For you e-reader folks, be sure to check out www.bookbub.com You can tell them what genre you like and they will e-mail you about free book. You can also do it by with a "Like" on Facebook. I get many free books through them.

    Also remember www.calibre-ebook.com It is a free software download that allows you to convert e-book formats. This means if you have a Kindle you can use free Nook books and vice versa. It gives you a chance to get many more books for free.

  10. #35
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    Quote Originally Posted by BellaBoo View Post
    I like to know what others like to read. I love to read. I just finished The Hangman's Daughter by OliverPötzsch and will start the 2nd book of the series The Dark Monk. It's a mystery series set in the 1600's. Very interesting withall the details of life back then. I finished all the books of Game of Thrones and waiting for the next book in the series. Love those!
    Hmm, going to have to look into these offerings. I really love mysteries and historical based fiction....Now am reading (from library)Tess Gerritsen-Last to Die/Rizzoli and Isles--I have downloaded some books for Kindle (free only), some are ok, others are ?????. Have joined the local library's monthly book read/discussion group.....this month's was Life of Pi, did not do that one...sounded sooooo deep, maybe one day I will attempt to read it; next month will be The Great Gatsby...read it a million years ago, but will have to refresh my memory....tried looking for free kindle...no go, so I will get from library...I understand there will be a redo of the movie...remember vaguely seeing the first one..........again, memory of it is lost....life got in the way. I will see if library has Mrs. Lincoln's Dressmaker, sounds good. Have read all of the elm creek series...except last....getting to drawn out and conviluted...so on to others........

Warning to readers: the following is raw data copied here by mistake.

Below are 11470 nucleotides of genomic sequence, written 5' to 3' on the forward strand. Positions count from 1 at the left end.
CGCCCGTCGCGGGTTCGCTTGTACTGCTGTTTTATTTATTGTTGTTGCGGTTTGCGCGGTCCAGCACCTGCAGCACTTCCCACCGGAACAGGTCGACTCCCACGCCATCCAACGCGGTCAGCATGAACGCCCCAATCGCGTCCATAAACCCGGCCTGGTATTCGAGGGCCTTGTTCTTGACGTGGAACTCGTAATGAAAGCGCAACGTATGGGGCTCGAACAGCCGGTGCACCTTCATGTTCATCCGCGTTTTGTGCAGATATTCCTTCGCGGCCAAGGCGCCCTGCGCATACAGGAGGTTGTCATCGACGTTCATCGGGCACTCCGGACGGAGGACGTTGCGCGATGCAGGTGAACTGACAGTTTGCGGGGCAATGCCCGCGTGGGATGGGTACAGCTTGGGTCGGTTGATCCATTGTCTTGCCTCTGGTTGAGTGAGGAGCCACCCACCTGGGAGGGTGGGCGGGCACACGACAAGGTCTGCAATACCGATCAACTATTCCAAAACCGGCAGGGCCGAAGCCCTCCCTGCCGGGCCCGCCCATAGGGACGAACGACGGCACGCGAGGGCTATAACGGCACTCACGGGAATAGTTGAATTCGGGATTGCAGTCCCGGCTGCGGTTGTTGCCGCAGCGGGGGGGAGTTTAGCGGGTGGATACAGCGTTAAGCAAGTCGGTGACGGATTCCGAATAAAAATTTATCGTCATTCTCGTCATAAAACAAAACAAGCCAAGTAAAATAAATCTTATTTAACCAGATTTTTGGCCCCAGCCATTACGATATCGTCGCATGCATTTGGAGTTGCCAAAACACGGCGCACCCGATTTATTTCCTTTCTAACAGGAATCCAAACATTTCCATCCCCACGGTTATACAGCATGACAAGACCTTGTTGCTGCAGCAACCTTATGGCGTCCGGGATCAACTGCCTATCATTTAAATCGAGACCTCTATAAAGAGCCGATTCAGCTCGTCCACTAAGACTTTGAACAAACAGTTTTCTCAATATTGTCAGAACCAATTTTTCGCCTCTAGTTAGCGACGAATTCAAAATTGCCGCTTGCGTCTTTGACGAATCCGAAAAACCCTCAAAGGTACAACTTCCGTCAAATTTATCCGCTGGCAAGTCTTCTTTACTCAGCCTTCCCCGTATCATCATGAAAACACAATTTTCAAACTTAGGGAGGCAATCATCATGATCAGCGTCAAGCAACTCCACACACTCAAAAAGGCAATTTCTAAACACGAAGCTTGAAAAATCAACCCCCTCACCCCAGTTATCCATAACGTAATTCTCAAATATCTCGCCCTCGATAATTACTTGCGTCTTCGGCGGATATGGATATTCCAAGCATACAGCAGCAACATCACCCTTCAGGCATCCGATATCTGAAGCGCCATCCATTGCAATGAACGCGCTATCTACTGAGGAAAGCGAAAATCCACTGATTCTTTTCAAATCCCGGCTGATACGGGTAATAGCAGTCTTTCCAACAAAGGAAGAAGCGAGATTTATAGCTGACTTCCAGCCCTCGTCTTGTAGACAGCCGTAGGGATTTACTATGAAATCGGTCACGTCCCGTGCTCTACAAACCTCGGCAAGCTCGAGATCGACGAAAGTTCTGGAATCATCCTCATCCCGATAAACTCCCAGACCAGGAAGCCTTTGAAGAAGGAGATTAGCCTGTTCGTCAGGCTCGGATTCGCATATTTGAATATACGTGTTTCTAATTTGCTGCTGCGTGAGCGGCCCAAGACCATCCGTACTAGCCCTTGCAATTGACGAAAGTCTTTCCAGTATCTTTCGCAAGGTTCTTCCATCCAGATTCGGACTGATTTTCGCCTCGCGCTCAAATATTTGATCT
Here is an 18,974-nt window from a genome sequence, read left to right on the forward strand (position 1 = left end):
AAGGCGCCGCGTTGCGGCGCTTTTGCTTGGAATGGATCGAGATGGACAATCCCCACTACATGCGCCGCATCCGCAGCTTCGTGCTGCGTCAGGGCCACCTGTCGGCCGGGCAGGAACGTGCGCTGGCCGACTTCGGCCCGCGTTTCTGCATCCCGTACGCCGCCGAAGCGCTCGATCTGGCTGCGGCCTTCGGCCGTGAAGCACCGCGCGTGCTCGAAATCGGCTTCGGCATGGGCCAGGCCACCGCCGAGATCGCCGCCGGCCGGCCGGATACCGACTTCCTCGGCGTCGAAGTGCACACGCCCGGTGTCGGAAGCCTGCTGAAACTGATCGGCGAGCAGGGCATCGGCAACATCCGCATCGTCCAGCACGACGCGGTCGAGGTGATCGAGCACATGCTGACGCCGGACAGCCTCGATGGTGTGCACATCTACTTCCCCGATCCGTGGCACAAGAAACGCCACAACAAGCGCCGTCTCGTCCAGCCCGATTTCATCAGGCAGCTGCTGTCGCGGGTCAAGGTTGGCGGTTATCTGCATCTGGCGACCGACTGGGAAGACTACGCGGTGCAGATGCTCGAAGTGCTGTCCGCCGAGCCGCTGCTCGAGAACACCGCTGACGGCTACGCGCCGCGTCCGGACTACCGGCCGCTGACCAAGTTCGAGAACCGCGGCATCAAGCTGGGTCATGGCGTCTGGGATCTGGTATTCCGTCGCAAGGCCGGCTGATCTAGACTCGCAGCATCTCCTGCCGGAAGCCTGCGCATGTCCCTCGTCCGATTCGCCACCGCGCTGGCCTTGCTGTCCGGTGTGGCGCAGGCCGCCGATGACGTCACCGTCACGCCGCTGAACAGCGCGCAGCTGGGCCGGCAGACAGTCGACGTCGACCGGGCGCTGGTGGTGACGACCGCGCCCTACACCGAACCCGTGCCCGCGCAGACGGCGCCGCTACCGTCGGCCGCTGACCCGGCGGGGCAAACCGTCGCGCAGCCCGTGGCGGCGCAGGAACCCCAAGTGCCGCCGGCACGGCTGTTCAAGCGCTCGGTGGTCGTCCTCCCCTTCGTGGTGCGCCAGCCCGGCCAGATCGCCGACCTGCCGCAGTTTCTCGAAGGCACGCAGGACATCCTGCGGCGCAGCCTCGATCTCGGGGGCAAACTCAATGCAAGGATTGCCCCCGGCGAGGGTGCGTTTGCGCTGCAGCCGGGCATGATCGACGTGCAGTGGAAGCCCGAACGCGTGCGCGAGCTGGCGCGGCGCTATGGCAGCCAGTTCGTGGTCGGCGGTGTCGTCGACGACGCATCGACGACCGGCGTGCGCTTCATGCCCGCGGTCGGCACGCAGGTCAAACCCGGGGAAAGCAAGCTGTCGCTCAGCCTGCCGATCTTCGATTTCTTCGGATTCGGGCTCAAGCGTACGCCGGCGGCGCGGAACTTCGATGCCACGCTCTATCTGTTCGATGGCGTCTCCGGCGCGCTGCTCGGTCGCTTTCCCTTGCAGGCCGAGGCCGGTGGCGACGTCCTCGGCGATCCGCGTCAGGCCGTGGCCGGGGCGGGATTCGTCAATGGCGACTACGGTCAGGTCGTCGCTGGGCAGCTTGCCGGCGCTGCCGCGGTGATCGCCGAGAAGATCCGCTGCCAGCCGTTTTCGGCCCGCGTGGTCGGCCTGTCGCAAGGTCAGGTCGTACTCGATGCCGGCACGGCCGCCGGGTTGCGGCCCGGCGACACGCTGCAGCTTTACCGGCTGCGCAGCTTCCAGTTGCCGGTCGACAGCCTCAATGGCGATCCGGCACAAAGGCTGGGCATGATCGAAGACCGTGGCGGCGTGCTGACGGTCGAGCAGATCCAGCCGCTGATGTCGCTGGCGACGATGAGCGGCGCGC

11. #36
    Super Member IrishNY's Avatar
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    I just finished "Good in a Crisis" written by a doctor who goes through a difficult time mid-life (divorce, brain tumor, more) and her experiences in dating. Not as depressing at it sounds. lol Also reading "The Newlyweds" on my Kindle about a woman from Bangladesh who marries an American and moves to Rochester NY (caught my interest because I grew up in Rochester).

    I also recommend "Witness" by Nora Roberts. I am not usually a fan of her books and I have no idea what made me pick it up but it was diiferent from her usual fare and I could not stop reading.

    Getting ready to start "The End of Men and the Rise of Women". A friend recommended it - we'll see. Also on the list is several books on how we make decisions and weigh the outcomes of those decisions. It's a subject that fascinates me.
    Last edited by IrishNY; 01-26-2013 at 08:00 AM.
    I'd rather be at the lake

    Do one thing every day that scares you... Eleanor Roosevelt

  12. #37
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    Quote Originally Posted by DogHouseMom View Post